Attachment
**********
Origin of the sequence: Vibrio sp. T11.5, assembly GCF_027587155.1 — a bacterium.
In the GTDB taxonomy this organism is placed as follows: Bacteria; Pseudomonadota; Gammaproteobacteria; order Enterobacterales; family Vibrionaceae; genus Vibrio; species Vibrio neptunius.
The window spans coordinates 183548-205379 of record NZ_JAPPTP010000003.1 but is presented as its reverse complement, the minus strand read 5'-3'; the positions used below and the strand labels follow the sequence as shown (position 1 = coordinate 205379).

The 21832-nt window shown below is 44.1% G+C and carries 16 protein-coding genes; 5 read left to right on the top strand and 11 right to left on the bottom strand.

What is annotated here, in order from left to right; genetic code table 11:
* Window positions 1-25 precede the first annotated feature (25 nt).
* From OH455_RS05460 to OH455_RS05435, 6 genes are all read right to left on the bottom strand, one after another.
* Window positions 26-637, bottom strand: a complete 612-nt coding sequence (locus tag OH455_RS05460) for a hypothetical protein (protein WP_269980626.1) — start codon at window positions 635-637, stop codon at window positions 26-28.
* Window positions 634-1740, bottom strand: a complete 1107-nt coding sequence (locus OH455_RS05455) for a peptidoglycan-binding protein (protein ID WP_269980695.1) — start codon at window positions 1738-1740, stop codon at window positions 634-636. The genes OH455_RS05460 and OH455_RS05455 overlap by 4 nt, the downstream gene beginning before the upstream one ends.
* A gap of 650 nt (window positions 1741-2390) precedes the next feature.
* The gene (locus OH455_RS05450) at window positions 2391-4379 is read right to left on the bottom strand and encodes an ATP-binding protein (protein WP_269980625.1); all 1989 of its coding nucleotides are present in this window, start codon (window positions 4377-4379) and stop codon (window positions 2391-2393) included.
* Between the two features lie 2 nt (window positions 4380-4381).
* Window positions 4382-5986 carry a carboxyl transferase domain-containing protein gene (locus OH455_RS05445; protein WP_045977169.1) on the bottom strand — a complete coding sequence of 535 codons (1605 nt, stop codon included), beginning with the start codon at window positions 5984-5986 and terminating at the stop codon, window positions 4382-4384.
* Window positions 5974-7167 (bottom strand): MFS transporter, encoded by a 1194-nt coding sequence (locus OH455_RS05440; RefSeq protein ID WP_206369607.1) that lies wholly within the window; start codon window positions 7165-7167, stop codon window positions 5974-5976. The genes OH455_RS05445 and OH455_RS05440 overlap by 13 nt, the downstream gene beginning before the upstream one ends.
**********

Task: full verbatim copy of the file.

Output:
Origin of the sequence: Vibrio sp. T11.5, assembly GCF_027587155.1 — a bacterium.
In the GTDB taxonomy this organism is placed as follows: Bacteria; Pseudomonadota; Gammaproteobacteria; order Enterobacterales; family Vibrionaceae; genus Vibrio; species Vibrio neptunius.
The window spans coordinates 183548-205379 of record NZ_JAPPTP010000003.1 but is presented as its reverse complement, the minus strand read 5'-3'; the positions used below and the strand labels follow the sequence as shown (position 1 = coordinate 205379).

The 21832-nt window shown below is 44.1% G+C and carries 16 protein-coding genes; 5 read left to right on the top strand and 11 right to left on the bottom strand.

What is annotated here, in order from left to right; genetic code table 11:
* Window positions 1-25 precede the first annotated feature (25 nt).
* From OH455_RS05460 to OH455_RS05435, 6 genes are all read right to left on the bottom strand, one after another.
* Window positions 26-637, bottom strand: a complete 612-nt coding sequence (locus tag OH455_RS05460) for a hypothetical protein (protein WP_269980626.1) — start codon at window positions 635-637, stop codon at window positions 26-28.
* Window positions 634-1740, bottom strand: a complete 1107-nt coding sequence (locus OH455_RS05455) for a peptidoglycan-binding protein (protein ID WP_269980695.1) — start codon at window positions 1738-1740, stop codon at window positions 634-636. The genes OH455_RS05460 and OH455_RS05455 overlap by 4 nt, the downstream gene beginning before the upstream one ends.
* A gap of 650 nt (window positions 1741-2390) precedes the next feature.
* The gene (locus OH455_RS05450) at window positions 2391-4379 is read right to left on the bottom strand and encodes an ATP-binding protein (protein WP_269980625.1); all 1989 of its coding nucleotides are present in this window, start codon (window positions 4377-4379) and stop codon (window positions 2391-2393) included.
* Between the two features lie 2 nt (window positions 4380-4381).
* Window positions 4382-5986 carry a carboxyl transferase domain-containing protein gene (locus OH455_RS05445; protein WP_045977169.1) on the bottom strand — a complete coding sequence of 535 codons (1605 nt, stop codon included), beginning with the start codon at window positions 5984-5986 and terminating at the stop codon, window positions 4382-4384.
* Window positions 5974-7167 (bottom strand): MFS transporter, encoded by a 1194-nt coding sequence (locus OH455_RS05440; RefSeq protein ID WP_206369607.1) that lies wholly within the window; start codon window positions 7165-7167, stop codon window positions 5974-5976. The genes OH455_RS05445 and OH455_RS05440 overlap by 13 nt, the downstream gene beginning before the upstream one ends.